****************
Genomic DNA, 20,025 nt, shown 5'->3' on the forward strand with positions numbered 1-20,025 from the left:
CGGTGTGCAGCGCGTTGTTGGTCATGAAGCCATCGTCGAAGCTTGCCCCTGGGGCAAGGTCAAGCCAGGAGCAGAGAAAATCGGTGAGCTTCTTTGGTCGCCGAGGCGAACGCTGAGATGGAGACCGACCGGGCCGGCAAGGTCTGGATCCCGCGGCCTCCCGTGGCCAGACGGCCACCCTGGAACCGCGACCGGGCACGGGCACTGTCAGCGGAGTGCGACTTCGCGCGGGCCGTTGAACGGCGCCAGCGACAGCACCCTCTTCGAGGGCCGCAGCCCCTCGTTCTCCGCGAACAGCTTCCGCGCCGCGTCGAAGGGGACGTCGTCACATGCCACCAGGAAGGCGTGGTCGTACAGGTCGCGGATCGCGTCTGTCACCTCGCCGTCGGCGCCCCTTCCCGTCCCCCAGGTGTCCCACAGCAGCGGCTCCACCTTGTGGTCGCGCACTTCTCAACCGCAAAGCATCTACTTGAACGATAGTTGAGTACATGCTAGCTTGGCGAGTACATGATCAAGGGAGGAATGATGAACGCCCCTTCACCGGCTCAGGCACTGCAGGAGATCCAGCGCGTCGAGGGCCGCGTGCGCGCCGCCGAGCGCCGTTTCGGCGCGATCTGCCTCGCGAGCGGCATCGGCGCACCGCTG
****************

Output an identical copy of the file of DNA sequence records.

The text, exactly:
Genomic DNA, 20,025 nt, shown 5'->3' on the forward strand with positions numbered 1-20,025 from the left:
CGGTGTGCAGCGCGTTGTTGGTCATGAAGCCATCGTCGAAGCTTGCCCCTGGGGCAAGGTCAAGCCAGGAGCAGAGAAAATCGGTGAGCTTCTTTGGTCGCCGAGGCGAACGCTGAGATGGAGACCGACCGGGCCGGCAAGGTCTGGATCCCGCGGCCTCCCGTGGCCAGACGGCCACCCTGGAACCGCGACCGGGCACGGGCACTGTCAGCGGAGTGCGACTTCGCGCGGGCCGTTGAACGGCGCCAGCGACAGCACCCTCTTCGAGGGCCGCAGCCCCTCGTTCTCCGCGAACAGCTTCCGCGCCGCGTCGAAGGGGACGTCGTCACATGCCACCAGGAAGGCGTGGTCGTACAGGTCGCGGATCGCGTCTGTCACCTCGCCGTCGGCGCCCCTTCCCGTCCCCCAGGTGTCCCACAGCAGCGGCTCCACCTTGTGGTCGCGCACTTCTCAACCGCAAAGCATCTACTTGAACGATAGTTGAGTACATGCTAGCTTGGCGAGTACATGATCAAGGGAGGAATGATGAACGCCCCTTCACCGGCTCAGGCACTGCAGGAGATCCAGCGCGTCGAGGGCCGCGTGCGCGCCGCCGAGCGCCGTTTCGGCGCGATCTGCCTCGCGAGCGGCATCGGCGCACCGCTG